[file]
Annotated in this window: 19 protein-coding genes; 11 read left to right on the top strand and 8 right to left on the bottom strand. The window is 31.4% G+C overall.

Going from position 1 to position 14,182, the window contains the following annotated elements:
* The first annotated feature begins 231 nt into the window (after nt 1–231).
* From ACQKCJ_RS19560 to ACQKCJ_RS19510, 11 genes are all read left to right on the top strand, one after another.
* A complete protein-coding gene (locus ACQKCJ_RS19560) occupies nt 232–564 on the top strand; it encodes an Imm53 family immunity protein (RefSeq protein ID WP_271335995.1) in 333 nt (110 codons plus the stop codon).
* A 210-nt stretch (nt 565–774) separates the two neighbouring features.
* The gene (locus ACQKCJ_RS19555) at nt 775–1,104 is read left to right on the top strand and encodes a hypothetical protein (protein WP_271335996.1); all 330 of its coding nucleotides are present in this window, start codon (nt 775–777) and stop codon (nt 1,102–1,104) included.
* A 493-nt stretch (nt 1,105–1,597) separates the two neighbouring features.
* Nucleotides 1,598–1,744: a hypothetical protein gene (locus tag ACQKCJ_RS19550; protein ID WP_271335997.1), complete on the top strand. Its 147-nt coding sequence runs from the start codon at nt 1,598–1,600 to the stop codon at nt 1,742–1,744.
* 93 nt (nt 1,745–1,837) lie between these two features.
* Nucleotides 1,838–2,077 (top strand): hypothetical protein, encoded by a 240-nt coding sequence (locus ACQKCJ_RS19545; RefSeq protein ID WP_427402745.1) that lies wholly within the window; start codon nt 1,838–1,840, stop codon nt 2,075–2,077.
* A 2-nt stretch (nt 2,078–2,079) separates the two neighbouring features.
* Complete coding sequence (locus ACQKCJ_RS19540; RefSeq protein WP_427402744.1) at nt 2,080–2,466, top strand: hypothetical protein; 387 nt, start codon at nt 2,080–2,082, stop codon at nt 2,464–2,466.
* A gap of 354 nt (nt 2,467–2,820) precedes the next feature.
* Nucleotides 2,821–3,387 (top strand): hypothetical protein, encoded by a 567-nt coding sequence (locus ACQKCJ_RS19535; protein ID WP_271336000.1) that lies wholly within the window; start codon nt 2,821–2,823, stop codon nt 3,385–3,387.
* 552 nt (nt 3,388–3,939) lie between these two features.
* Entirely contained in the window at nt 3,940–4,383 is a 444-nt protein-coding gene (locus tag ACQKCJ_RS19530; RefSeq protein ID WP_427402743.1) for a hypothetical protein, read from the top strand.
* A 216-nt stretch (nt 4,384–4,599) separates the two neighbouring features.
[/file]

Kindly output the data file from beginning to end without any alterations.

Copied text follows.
Annotated in this window: 19 protein-coding genes; 11 read left to right on the top strand and 8 right to left on the bottom strand. The window is 31.4% G+C overall.

Going from position 1 to position 14,182, the window contains the following annotated elements:
* The first annotated feature begins 231 nt into the window (after nt 1–231).
* From ACQKCJ_RS19560 to ACQKCJ_RS19510, 11 genes are all read left to right on the top strand, one after another.
* A complete protein-coding gene (locus ACQKCJ_RS19560) occupies nt 232–564 on the top strand; it encodes an Imm53 family immunity protein (RefSeq protein ID WP_271335995.1) in 333 nt (110 codons plus the stop codon).
* A 210-nt stretch (nt 565–774) separates the two neighbouring features.
* The gene (locus ACQKCJ_RS19555) at nt 775–1,104 is read left to right on the top strand and encodes a hypothetical protein (protein WP_271335996.1); all 330 of its coding nucleotides are present in this window, start codon (nt 775–777) and stop codon (nt 1,102–1,104) included.
* A 493-nt stretch (nt 1,105–1,597) separates the two neighbouring features.
* Nucleotides 1,598–1,744: a hypothetical protein gene (locus tag ACQKCJ_RS19550; protein ID WP_271335997.1), complete on the top strand. Its 147-nt coding sequence runs from the start codon at nt 1,598–1,600 to the stop codon at nt 1,742–1,744.
* 93 nt (nt 1,745–1,837) lie between these two features.
* Nucleotides 1,838–2,077 (top strand): hypothetical protein, encoded by a 240-nt coding sequence (locus ACQKCJ_RS19545; RefSeq protein ID WP_427402745.1) that lies wholly within the window; start codon nt 1,838–1,840, stop codon nt 2,075–2,077.
* A 2-nt stretch (nt 2,078–2,079) separates the two neighbouring features.
* Complete coding sequence (locus ACQKCJ_RS19540; RefSeq protein WP_427402744.1) at nt 2,080–2,466, top strand: hypothetical protein; 387 nt, start codon at nt 2,080–2,082, stop codon at nt 2,464–2,466.
* A gap of 354 nt (nt 2,467–2,820) precedes the next feature.
* Nucleotides 2,821–3,387 (top strand): hypothetical protein, encoded by a 567-nt coding sequence (locus ACQKCJ_RS19535; protein ID WP_271336000.1) that lies wholly within the window; start codon nt 2,821–2,823, stop codon nt 3,385–3,387.
* 552 nt (nt 3,388–3,939) lie between these two features.
* Entirely contained in the window at nt 3,940–4,383 is a 444-nt protein-coding gene (locus tag ACQKCJ_RS19530; RefSeq protein ID WP_427402743.1) for a hypothetical protein, read from the top strand.
* A 216-nt stretch (nt 4,384–4,599) separates the two neighbouring features.